I hadn’t been to Hollywood before traveling there last week to attend the groundbreaking of Emerson’s new campus. After juggling my camera and phone to photograph and live tweet the ceremony, I spent some time exploring Hollywood — and realized that that city was perfect for Emerson. In addition to the obvious industry correlations with Emerson’s curricula, I was surprised to find the neighborhood around Sunset Boulevard and Gordon Street strikingly similar to our own around Boylston and Tremont Streets.
Just like downtown Boston, Hollywood is a touristy area. But fortunately, Sunset Boulevard, one street away from the more famous Hollywood Boulevard, is shielded somewhat from the onslaught of tourists, just as we are cushioned by several blocks from Newbury Street. Wander onto Hollywood Boulevard, though, and you’ll find never-ending crowds of tourists, who swarm museums like Madame Tussauds (“more than just a wax museum!”) and lie down to pose by their favorite celebrities’ engraved plaques on the Walk of Fame.
Hollywood has a shady side, too. It’s not hard to find medical marijuana dispensaries — and parking lots and unlit storefronts which reek of the drug, procured legally or otherwise. Lingerie stores — as many as three per block — line Hollywood Boulevard with marble-white models, dressed in neon pink and lime green undergarments, who stare down at passersby. Liquor shops are common: there’s one right across the street from the future campus. An eclectic group of people — some old, some young, some local, some foreign (but most sweaty) — inexorably fill the sidewalks on Hollywood Boulevard to shamelessly promote their tours of the city, like more aggressive versions of the vested volunteers from Planned Parenthood and Greenpeace who stand around the Ansin and Walker buildings. Just like our Chinatown, Hollywood is probably not somewhere you’d want to walk around alone at night.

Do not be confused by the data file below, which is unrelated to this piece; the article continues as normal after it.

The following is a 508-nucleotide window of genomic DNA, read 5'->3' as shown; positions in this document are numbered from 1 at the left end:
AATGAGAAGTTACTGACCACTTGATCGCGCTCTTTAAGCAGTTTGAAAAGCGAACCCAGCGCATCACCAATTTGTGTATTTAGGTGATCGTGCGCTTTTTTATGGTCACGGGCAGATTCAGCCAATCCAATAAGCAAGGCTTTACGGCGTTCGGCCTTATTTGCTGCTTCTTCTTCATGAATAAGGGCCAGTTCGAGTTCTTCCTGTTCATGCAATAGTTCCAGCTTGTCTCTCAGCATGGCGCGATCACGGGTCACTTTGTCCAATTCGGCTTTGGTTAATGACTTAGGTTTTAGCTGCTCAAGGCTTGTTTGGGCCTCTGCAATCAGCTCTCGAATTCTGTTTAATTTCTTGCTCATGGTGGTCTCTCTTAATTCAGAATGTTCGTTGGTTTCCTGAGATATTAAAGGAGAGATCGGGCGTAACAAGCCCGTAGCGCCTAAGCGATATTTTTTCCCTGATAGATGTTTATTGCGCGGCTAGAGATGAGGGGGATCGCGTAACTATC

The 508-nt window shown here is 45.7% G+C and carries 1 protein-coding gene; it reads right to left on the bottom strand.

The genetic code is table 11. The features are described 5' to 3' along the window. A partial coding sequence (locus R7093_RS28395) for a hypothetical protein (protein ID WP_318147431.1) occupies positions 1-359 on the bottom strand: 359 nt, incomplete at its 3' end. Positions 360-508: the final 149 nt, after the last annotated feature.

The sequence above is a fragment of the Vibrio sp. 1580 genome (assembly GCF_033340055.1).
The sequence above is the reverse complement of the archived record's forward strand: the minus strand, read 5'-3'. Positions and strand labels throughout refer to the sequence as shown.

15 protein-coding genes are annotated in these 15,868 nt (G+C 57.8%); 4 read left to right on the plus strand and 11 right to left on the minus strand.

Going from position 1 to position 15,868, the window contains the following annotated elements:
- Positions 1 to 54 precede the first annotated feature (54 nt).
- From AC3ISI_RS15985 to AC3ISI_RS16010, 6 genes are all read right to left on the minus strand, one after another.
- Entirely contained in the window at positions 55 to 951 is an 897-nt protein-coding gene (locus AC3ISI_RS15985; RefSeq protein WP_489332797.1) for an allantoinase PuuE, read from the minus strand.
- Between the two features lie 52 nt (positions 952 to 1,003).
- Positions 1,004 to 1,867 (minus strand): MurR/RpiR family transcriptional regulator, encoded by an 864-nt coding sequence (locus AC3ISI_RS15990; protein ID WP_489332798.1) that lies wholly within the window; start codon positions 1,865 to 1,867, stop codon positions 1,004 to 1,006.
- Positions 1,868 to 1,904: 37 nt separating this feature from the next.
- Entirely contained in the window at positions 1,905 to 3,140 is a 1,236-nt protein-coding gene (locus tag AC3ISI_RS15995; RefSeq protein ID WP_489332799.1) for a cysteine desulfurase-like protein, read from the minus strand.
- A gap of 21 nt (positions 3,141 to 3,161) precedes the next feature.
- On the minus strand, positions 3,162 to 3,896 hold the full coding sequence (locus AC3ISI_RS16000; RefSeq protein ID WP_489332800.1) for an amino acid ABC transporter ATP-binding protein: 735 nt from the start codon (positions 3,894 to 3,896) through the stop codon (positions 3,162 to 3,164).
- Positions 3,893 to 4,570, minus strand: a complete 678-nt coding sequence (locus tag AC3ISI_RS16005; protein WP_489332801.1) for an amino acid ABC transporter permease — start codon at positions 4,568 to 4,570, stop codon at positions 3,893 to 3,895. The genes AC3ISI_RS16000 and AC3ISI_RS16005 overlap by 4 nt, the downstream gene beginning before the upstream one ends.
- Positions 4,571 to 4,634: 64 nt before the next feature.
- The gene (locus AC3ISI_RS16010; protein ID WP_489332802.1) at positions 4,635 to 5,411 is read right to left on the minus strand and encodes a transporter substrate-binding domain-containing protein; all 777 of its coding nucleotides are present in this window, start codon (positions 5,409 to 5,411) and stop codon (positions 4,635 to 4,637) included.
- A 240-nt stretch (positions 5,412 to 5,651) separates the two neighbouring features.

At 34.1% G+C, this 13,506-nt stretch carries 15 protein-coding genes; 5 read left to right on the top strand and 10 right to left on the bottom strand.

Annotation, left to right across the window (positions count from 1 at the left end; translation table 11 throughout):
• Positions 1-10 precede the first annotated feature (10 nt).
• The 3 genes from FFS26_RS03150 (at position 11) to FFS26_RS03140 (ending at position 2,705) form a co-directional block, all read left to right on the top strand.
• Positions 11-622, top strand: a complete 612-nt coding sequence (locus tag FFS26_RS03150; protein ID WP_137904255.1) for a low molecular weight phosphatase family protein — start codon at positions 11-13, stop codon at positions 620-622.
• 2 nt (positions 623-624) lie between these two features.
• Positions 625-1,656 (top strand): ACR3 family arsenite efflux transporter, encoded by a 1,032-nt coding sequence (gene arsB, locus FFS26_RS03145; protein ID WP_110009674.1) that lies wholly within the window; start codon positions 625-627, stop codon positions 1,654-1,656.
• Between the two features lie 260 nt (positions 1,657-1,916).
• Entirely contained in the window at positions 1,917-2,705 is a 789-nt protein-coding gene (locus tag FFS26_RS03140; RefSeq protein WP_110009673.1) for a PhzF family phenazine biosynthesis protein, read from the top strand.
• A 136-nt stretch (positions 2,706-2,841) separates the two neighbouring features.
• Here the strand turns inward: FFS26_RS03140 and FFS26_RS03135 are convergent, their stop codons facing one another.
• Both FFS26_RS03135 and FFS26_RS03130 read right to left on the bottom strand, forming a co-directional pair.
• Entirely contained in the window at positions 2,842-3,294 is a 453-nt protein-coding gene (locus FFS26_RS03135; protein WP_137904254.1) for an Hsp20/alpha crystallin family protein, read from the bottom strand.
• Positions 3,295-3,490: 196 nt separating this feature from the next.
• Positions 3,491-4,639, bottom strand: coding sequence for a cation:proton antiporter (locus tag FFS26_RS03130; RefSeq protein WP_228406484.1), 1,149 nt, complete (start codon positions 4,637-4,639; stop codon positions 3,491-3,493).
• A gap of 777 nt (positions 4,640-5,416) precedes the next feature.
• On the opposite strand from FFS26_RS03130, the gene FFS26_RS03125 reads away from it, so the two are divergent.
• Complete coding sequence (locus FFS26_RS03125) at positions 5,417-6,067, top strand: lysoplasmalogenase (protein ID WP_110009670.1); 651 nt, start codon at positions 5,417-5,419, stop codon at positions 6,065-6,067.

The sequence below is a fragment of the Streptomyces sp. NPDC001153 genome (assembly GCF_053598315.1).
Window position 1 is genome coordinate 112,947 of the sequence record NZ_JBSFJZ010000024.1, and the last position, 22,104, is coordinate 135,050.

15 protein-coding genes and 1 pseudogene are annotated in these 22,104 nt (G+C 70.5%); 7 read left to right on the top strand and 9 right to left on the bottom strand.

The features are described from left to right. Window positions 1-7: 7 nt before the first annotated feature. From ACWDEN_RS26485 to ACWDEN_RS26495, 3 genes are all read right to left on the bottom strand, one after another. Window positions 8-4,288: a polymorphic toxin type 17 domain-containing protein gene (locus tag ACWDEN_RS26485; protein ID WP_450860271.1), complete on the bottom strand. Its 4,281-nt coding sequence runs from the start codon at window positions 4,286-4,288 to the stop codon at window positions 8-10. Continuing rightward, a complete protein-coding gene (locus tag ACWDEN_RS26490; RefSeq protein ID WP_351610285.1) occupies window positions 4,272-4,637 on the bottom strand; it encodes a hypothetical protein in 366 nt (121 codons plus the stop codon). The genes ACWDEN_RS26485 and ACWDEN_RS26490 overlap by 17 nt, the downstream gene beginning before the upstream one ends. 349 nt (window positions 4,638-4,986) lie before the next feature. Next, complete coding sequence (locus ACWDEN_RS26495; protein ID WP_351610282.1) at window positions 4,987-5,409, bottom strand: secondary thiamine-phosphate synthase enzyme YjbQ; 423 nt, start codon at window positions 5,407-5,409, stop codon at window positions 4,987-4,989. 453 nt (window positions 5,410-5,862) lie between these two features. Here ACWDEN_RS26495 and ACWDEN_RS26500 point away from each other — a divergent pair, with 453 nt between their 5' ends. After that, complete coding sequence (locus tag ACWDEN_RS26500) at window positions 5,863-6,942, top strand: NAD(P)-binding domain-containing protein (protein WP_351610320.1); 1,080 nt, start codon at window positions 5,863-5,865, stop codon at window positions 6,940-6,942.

Yet we also have much to look forward to and discover. There’s The Mission Cantina, a cozy restaurant and bar, like a combination of Maria’s Taqueria and the Sweetwater Cafe, which is so close to the upcoming campus that dust from the construction streams in during the day. The familiar aroma of Starbucks is only two blocks away (and a Coffee Bean & Tea Leaf). Nearby, one can find a movie theater, record store, and myriad tiny cafes, like those scattered around Boston, to explore and enjoy. And there are, without fail, brilliant and kaleidoscopic sunsets at the end of each day, which bathe the sky in intense reds and oranges, even more vivid than those at the Esplanade.
Hollywood is certainly no facsimile of Boston. It’s like an inaccurate automated translation from English to another language back to English: understandably similar but of an unmistakably different tenor. Future students at the Hollywood campus will find an area similar to Boston, which will feel familiar but sufficiently distinct to provoke them with new experiences, new challenges, and new opportunities.